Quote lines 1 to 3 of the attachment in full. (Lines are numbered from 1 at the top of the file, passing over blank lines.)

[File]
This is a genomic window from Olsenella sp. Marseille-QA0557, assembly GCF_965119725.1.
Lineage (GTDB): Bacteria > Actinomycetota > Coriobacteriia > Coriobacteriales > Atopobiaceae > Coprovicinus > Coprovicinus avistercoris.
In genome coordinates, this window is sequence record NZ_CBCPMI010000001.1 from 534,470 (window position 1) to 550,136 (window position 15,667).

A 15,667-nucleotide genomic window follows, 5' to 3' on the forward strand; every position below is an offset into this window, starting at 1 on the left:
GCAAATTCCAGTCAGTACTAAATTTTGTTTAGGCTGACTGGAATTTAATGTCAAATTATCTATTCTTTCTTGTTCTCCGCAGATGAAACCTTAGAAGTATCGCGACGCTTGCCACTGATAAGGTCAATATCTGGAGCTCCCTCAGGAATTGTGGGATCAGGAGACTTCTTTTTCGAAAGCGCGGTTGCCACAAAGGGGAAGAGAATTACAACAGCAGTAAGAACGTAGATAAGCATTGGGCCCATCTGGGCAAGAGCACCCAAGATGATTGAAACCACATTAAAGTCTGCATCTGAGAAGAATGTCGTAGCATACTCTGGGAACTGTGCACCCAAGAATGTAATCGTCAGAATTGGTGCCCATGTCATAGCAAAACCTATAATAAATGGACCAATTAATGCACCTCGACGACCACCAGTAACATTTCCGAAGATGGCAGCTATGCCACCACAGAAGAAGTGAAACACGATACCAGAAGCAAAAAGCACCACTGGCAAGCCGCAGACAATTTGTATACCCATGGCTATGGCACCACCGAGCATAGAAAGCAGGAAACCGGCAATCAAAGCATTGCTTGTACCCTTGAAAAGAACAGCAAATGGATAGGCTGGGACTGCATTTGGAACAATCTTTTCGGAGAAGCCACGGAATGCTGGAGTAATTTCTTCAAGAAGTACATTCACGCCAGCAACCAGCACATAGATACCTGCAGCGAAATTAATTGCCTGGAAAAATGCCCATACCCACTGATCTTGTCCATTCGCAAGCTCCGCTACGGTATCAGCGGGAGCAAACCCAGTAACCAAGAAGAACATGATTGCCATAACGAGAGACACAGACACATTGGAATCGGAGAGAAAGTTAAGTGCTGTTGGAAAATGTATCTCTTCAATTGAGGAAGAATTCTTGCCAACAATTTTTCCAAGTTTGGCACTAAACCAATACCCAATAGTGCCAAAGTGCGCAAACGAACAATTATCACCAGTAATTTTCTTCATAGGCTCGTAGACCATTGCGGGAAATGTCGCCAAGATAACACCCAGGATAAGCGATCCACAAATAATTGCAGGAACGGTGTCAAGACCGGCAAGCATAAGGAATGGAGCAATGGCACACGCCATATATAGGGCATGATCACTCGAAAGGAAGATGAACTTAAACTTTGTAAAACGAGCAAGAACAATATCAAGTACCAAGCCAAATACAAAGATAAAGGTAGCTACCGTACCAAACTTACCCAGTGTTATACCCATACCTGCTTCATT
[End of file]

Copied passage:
This is a genomic window from Olsenella sp. Marseille-QA0557, assembly GCF_965119725.1.
Lineage (GTDB): Bacteria > Actinomycetota > Coriobacteriia > Coriobacteriales > Atopobiaceae > Coprovicinus > Coprovicinus avistercoris.
In genome coordinates, this window is sequence record NZ_CBCPMI010000001.1 from 534,470 (window position 1) to 550,136 (window position 15,667).